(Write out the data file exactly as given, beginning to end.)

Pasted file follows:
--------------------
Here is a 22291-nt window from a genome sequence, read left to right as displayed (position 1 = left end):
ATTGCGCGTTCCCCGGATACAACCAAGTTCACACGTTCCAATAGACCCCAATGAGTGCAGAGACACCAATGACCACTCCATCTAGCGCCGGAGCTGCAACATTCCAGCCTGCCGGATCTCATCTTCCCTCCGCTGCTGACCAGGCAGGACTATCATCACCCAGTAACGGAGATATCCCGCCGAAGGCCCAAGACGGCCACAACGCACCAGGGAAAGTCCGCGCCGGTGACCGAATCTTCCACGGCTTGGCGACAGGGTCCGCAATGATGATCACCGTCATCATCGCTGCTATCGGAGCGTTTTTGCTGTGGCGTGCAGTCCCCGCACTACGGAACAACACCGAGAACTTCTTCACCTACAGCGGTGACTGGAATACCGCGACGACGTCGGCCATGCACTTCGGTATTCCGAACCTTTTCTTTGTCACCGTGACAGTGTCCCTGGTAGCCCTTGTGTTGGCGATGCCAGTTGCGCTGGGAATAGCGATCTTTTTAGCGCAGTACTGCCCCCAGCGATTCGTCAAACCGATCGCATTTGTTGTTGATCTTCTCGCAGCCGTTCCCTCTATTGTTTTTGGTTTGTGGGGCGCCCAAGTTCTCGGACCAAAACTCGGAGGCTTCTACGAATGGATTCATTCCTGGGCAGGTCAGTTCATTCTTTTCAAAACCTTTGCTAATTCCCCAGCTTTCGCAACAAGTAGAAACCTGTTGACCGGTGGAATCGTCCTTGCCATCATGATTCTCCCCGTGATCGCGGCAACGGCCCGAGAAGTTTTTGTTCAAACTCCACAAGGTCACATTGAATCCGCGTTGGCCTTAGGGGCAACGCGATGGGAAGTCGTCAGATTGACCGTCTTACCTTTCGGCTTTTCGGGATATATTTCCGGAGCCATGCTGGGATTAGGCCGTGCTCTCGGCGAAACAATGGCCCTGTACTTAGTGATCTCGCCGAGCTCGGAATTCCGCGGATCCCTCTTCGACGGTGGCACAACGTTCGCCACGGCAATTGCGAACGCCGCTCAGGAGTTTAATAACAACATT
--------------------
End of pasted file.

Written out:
Here is a 22291-nt window from a genome sequence, read left to right as displayed (position 1 = left end):
ATTGCGCGTTCCCCGGATACAACCAAGTTCACACGTTCCAATAGACCCCAATGAGTGCAGAGACACCAATGACCACTCCATCTAGCGCCGGAGCTGCAACATTCCAGCCTGCCGGATCTCATCTTCCCTCCGCTGCTGACCAGGCAGGACTATCATCACCCAGTAACGGAGATATCCCGCCGAAGGCCCAAGACGGCCACAACGCACCAGGGAAAGTCCGCGCCGGTGACCGAATCTTCCACGGCTTGGCGACAGGGTCCGCAATGATGATCACCGTCATCATCGCTGCTATCGGAGCGTTTTTGCTGTGGCGTGCAGTCCCCGCACTACGGAACAACACCGAGAACTTCTTCACCTACAGCGGTGACTGGAATACCGCGACGACGTCGGCCATGCACTTCGGTATTCCGAACCTTTTCTTTGTCACCGTGACAGTGTCCCTGGTAGCCCTTGTGTTGGCGATGCCAGTTGCGCTGGGAATAGCGATCTTTTTAGCGCAGTACTGCCCCCAGCGATTCGTCAAACCGATCGCATTTGTTGTTGATCTTCTCGCAGCCGTTCCCTCTATTGTTTTTGGTTTGTGGGGCGCCCAAGTTCTCGGACCAAAACTCGGAGGCTTCTACGAATGGATTCATTCCTGGGCAGGTCAGTTCATTCTTTTCAAAACCTTTGCTAATTCCCCAGCTTTCGCAACAAGTAGAAACCTGTTGACCGGTGGAATCGTCCTTGCCATCATGATTCTCCCCGTGATCGCGGCAACGGCCCGAGAAGTTTTTGTTCAAACTCCACAAGGTCACATTGAATCCGCGTTGGCCTTAGGGGCAACGCGATGGGAAGTCGTCAGATTGACCGTCTTACCTTTCGGCTTTTCGGGATATATTTCCGGAGCCATGCTGGGATTAGGCCGTGCTCTCGGCGAAACAATGGCCCTGTACTTAGTGATCTCGCCGAGCTCGGAATTCCGCGGATCCCTCTTCGACGGTGGCACAACGTTCGCCACGGCAATTGCGAACGCCGCTCAGGAGTTTAATAACAACATT